Your Other Burner

By Mike Schoby

I absolutely hate being cold. In fact I hate it even more than being deep-south-batwing-sticky-hot. So it’s ironic that with this hatred I live in Montana, and many of my hunts take me to Alaska, Canada, and other Rocky Mountain states, all ass-freezing frigid. I should probably rethink my life choices … maybe move to Florida and take up jungle hunting perhaps, but until that time there is the Burner—no, not the cheap phone you don’t dare do an Instagram search in front of anyone on—but the jacket. 

The Kuiu Super Down Burner Parka is its full name. I just call it the Burner, and simply put, it’s the finest cold weather parka ever made—and I have tried them all. Wool, goose down, synthetics, but nothing in my experience is as warm or blocks the wind like the Burner. 

Designed to be oversized and worn over other insulated garments, it was built from the ground up with the harshest hunting conditions in mind. The outer material is 30D Ripstop Nylon Stunner Stretch for toughness with a waterproof membrane and fully taped seams for 100-percent waterproof and windproof protection; that’s before packing in 850+FP Quixdown Insulation in a box baffle design that eliminates cold spots and gaps in coverage.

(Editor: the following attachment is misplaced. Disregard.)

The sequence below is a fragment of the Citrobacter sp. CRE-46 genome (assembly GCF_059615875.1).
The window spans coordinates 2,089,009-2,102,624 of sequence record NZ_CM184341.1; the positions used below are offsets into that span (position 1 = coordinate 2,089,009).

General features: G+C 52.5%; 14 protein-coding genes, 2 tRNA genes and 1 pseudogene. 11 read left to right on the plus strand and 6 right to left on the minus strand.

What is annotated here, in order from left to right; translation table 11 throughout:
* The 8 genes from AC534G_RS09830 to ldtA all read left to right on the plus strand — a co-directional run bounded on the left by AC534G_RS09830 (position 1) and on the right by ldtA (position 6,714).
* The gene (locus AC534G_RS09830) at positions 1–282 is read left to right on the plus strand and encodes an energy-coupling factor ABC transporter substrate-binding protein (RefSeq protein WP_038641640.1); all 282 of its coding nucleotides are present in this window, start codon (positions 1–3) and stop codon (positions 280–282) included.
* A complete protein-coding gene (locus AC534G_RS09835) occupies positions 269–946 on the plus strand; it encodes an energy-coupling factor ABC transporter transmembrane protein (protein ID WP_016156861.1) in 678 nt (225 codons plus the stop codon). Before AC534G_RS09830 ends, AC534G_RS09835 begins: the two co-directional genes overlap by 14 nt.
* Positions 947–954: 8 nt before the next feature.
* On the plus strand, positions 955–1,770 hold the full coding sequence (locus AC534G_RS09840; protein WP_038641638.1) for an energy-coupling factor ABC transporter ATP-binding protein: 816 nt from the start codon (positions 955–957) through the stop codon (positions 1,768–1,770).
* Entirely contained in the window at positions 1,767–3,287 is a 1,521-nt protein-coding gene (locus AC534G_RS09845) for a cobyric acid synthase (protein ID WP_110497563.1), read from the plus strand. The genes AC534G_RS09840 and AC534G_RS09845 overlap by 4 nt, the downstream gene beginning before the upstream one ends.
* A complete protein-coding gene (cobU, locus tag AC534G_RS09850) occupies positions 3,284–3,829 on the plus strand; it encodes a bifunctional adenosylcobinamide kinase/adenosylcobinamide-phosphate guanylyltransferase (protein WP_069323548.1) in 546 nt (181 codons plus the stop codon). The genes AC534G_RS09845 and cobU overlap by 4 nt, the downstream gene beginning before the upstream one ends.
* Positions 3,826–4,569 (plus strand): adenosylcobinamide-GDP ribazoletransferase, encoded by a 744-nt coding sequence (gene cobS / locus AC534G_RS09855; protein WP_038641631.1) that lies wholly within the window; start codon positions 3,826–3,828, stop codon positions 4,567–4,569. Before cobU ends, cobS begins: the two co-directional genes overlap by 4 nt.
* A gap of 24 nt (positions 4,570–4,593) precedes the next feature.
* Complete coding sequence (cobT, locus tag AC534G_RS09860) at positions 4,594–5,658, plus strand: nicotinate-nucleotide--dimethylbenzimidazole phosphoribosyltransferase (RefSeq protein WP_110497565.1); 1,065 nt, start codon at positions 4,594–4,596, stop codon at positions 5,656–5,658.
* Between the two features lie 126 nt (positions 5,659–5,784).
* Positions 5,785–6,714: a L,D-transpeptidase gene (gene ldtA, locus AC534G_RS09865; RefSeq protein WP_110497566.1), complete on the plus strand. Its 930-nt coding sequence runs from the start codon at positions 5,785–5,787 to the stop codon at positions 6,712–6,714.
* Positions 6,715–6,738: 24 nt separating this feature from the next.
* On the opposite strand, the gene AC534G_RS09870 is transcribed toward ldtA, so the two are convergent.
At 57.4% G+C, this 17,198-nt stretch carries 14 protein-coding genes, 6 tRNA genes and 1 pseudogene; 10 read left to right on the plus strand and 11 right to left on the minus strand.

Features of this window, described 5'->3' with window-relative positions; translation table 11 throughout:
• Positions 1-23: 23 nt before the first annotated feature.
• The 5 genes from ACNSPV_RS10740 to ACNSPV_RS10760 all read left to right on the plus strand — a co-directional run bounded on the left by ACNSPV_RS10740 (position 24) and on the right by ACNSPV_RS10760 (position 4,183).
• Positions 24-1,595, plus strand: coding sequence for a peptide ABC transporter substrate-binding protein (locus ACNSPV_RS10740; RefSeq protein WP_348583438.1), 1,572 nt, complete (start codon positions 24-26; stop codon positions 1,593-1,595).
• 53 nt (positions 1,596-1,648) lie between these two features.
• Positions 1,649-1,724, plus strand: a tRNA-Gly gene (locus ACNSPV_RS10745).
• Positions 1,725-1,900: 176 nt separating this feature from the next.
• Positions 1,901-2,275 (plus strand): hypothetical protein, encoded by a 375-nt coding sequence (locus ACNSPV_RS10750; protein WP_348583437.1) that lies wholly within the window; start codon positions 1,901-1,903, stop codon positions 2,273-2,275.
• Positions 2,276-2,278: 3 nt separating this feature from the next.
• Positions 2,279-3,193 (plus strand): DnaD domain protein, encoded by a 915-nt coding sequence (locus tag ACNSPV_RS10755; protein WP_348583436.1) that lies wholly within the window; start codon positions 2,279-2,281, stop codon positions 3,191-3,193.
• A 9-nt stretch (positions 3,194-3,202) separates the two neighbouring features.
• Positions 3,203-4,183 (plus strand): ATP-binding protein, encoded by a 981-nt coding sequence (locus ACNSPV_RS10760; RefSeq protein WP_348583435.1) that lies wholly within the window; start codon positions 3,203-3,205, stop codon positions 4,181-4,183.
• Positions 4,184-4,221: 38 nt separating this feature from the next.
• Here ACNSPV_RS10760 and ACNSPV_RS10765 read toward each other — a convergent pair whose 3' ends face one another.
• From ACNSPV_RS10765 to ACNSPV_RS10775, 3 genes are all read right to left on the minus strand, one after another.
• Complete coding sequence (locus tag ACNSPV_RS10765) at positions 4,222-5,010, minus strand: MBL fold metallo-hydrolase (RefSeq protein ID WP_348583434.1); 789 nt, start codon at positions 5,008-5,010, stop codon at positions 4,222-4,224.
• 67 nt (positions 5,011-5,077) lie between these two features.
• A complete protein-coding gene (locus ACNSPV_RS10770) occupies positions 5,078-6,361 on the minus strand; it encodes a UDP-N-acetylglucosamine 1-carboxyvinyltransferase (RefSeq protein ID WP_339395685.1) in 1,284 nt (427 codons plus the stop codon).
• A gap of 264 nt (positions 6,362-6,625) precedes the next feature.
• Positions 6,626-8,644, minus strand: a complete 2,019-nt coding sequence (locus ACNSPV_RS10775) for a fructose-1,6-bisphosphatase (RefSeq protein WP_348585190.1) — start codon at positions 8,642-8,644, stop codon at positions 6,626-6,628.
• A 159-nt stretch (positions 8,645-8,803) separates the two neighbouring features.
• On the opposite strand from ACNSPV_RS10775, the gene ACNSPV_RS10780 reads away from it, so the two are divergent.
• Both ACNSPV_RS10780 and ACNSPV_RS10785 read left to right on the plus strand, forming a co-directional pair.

If you are unfamiliar with down fill weights, take this for example: Kuiu’s Super Down Ultra jacket has 2.5 ounces of Quixdown; the Super Down Pro has 5; the Burner has between 8 and 11.5 depending upon size. Quixdown is premium goose down that goes through a cleaning process and then is treated with a durable water repellent (DWR) coating to each plume making it nearly impervious to moisture—the biggest bane of goose down. (If you are into down like Kuiu is, this page is worth a read.)

So you aren’t planning an expedition to the South Pole or an Arctic polar bear hunt?  You’ll like it anyway. Unless you live in south Florida, you will find you wear it way more than you anticipated. Sitting on a treestand for whitetail in the Midwest; elk hunting the rifle season high up in the Rockies; crouched in a goose pit in Nebraska—you will have it on more than not.

Heck, one Texas buddy sent me a photo of him wearing it deer hunting when the temperature dipped below freezing one morning. It was sweatshirt weather for any northern boy, but cold is relative.  No, the Burner is not cheap, but what price do you put on being comfortable? Or staying out all day?  When conditions get harsh enough, it may be one piece of kit you can credit with literally saving your life. $800

Pros: The warmest parka you will ever own; also waterproof

Cons: You might have to sell a kid to afford it, but by avoiding frostbite you can make another kid when you get home to the ol’ lady.




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